Middle-income families in ‘dire straits’ have been ‘left behind’ by back-to-school allowance increase, says Sinn Féin

‘Any family with a household income of €621 a week won’t get a red cent of the back-to-school allowance,’ the Dáil heard

Middle-income families who are in “dire straits” have been “left behind” by the Government’s latest increase in the back-to-school allowance, Sinn Féin has said.

The party’s leader Mary Lou McDonald said any family with a household income of €621 a week will not get “a red cent” of the allowance and called for it to be extended.

The rate of the back-to-school allowance will be increased by €100 under new plans unveiled by Ministers on Tuesday evening.

There will also be a major expansion of the school meals programme and school transport fees will be waived for primary and secondary students.

The measures worth €67 million were announced by Minister for Social Protection Heather Humphreys, Minister for Education Norma Foley and Minister for Public Expenditure Michael McGrath.

Speaking during Leaders’ Questions in the Dáil on Wednesday, Ms McDonald said she welcomed the Government’s “U-turn” after “weeks of stubbornness”.

“I am glad that you have finally listened to the Opposition, at least in part, because any extra financial support for families on fixed and low-incomes struggling to make it to the end of the week is a very good thing,” she said.

“But there’s a problem, you’ve left behind middle-income families who are in dire straits. Any family with a household income of €621 a week won’t get a red cent of the back-to-school allowance.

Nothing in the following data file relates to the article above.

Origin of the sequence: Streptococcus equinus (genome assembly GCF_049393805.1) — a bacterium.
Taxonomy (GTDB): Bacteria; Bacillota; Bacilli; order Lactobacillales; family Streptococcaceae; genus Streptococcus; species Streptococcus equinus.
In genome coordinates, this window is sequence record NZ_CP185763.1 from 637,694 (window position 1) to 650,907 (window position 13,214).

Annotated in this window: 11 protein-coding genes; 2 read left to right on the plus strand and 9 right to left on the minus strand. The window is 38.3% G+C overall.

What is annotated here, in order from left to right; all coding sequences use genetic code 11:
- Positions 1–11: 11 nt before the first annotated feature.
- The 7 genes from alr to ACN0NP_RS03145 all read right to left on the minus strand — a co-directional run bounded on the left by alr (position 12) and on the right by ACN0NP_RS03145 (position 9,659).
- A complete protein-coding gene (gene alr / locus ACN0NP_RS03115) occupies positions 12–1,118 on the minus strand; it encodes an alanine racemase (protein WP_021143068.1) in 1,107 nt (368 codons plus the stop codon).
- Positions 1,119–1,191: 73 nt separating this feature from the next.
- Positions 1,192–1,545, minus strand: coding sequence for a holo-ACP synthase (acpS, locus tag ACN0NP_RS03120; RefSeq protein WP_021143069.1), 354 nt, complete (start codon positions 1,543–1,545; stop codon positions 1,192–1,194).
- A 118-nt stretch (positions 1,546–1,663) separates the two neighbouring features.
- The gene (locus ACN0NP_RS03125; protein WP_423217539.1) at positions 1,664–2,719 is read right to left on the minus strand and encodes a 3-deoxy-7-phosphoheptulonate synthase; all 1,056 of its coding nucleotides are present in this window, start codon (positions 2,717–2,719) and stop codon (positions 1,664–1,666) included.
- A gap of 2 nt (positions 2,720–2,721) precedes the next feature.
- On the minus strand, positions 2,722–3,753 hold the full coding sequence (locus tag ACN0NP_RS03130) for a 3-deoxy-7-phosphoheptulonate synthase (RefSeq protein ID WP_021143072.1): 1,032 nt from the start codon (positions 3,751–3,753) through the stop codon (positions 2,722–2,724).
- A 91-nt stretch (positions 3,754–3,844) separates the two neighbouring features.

“A household income of €621 is modest. These are families who receive very little support from the State but are now fighting to stay afloat.

“You’ve left behind these families who struggle to pay the mortgage and the rent, who can’t afford to put fuel in the car to get to work or pay extortionate energy bills, families whose grocery bill is now through the roof to such an extent that many have started to cut back on basics.”

Ms McDonald said the back-to-school allowance should be extended to cover an additional 500,000 children “whose middle income parents are in desperate need of support”.

Labour leader Ivana Bacik said while the measures announced were “welcome concessions” they were “simply not enough”.

Mc Bacik said there was no radical move to introduce a free schools scheme proposed by her party or increasing the eligibility for the back-to-school allowance which “could be done with the stroke of a pen and would make a real difference”.

The Dublin Bay South TD said there had to be “bigger vision” with more substantive change introduced and the Government’s decision to bring forward the budget by two weeks to September 27th was “a token exercise”.

In response, Minister for Public Expenditure Michael McGrath said the expansion of the Deis schools scheme announced would mean that 60,000 more children would get a free hot meal, which represented “real change” and made “real difference”.

Mr McGrath said the changes to the back-to-school clothing and footwear allowance would not go “far enough” for many and the Government acknowledged that. He said it was “a genuine effort by the Government to help and make a difference”.

Sarah Burns

Sarah Burns

Sarah Burns is a reporter for The Irish Times